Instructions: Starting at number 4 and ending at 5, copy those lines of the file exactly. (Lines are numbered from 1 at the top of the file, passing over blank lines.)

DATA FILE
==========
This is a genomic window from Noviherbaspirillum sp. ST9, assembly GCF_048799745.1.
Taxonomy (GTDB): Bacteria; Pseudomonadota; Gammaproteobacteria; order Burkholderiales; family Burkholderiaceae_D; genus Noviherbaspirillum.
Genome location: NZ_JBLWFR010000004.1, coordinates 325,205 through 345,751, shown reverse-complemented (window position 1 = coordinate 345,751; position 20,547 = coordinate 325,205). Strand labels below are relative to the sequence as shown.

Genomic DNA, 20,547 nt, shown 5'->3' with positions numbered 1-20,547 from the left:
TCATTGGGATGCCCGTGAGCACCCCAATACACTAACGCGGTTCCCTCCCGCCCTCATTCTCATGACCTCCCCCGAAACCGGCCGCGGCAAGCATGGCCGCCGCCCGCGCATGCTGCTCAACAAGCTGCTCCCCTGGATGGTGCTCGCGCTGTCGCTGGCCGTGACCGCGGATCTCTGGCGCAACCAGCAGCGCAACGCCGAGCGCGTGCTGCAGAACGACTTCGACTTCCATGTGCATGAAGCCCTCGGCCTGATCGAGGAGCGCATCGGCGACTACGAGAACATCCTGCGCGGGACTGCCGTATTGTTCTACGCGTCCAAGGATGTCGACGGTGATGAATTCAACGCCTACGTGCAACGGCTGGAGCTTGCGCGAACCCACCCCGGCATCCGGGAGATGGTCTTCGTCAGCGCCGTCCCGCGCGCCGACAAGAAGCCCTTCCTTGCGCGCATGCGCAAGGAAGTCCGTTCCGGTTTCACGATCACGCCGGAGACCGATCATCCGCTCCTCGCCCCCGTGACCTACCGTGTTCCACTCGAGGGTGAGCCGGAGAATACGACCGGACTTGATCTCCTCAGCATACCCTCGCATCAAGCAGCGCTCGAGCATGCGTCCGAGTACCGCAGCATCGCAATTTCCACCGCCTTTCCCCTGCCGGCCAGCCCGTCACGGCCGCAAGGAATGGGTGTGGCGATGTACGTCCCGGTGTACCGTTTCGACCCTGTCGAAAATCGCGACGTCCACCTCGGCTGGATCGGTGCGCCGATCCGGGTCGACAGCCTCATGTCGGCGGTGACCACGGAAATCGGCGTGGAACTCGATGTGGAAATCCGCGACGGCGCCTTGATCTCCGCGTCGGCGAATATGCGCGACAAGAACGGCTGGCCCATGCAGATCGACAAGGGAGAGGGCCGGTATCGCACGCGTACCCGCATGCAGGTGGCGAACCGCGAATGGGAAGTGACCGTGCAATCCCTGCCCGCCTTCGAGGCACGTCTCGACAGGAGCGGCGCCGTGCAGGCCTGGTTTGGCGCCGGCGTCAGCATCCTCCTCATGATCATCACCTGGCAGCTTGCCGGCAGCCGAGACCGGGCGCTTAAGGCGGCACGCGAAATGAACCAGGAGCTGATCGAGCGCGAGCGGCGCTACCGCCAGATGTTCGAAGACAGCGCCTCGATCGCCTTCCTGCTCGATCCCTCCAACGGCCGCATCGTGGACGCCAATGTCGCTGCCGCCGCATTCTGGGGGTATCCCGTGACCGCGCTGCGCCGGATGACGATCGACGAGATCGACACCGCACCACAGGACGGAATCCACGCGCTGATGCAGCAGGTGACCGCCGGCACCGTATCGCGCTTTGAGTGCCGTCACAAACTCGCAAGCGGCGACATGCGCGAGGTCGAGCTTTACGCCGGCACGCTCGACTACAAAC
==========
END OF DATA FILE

Genomic DNA, 20,547 nt, shown 5'->3' with positions numbered 1-20,547 from the left:
TCATTGGGATGCCCGTGAGCACCCCAATACACTAACGCGGTTCCCTCCCGCCCTCATTCTCATGACCTCCCCCGAAACCGGCCGCGGCAAGCATGGCCGCCGCCCGCGCATGCTGCTCAACAAGCTGCTCCCCTGGATGGTGCTCGCGCTGTCGCTGGCCGTGACCGCGGATCTCTGGCGCAACCAGCAGCGCAACGCCGAGCGCGTGCTGCAGAACGACTTCGACTTCCATGTGCATGAAGCCCTCGGCCTGATCGAGGAGCGCATCGGCGACTACGAGAACATCCTGCGCGGGACTGCCGTATTGTTCTACGCGTCCAAGGATGTCGACGGTGATGAATTCAACGCCTACGTGCAACGGCTGGAGCTTGCGCGAACCCACCCCGGCATCCGGGAGATGGTCTTCGTCAGCGCCGTCCCGCGCGCCGACAAGAAGCCCTTCCTTGCGCGCATGCGCAAGGAAGTCCGTTCCGGTTTCACGATCACGCCGGAGACCGATCATCCGCTCCTCGCCCCCGTGACCTACCGTGTTCCACTCGAGGGTGAGCCGGAGAATACGACCGGACTTGATCTCCTCAGCATACCCTCGCATCAAGCAGCGCTCGAGCATGCGTCCGAGTACCGCAGCATCGCAATTTCCACCGCCTTTCCCCTGCCGGCCAGCCCGTCACGGCCGCAAGGAATGGGTGTGGCGATGTACGTCCCGGTGTACCGTTTCGACCCTGTCGAAAATCGCGACGTCCACCTCGGCTGGATCGGTGCGCCGATCCGGGTCGACAGCCTCATGTCGGCGGTGACCACGGAAATCGGCGTGGAACTCGATGTGGAAATCCGCGACGGCGCCTTGATCTCCGCGTCGGCGAATATGCGCGACAAGAACGGCTGGCCCATGCAGATCGACAAGGGAGAGGGCCGGTATCGCACGCGTACCCGCATGCAGGTGGCGAACCGCGAATGGGAAGTGACCGTGCAATCCCTGCCCGCCTTCGAGGCACGTCTCGACAGGAGCGGCGCCGTGCAGGCCTGGTTTGGCGCCGGCGTCAGCATCCTCCTCATGATCATCACCTGGCAGCTTGCCGGCAGCCGAGACCGGGCGCTTAAGGCGGCACGCGAAATGAACCAGGAGCTGATCGAGCGCGAGCGGCGCTACCGCCAGATGTTCGAAGACAGCGCCTCGATCGCCTTCCTGCTCGATCCCTCCAACGGCCGCATCGTGGACGCCAATGTCGCTGCCGCCGCATTCTGGGGGTATCCCGTGACCGCGCTGCGCCGGATGACGATCGACGAGATCGACACCGCACCACAGGACGGAATCCACGCGCTGATGCAGCAGGTGACCGCCGGCACCGTATCGCGCTTTGAGTGCCGTCACAAACTCGCAAGCGGCGACATGCGCGAGGTCGAGCTTTACGCCGGCACGCTCGACTACAAAC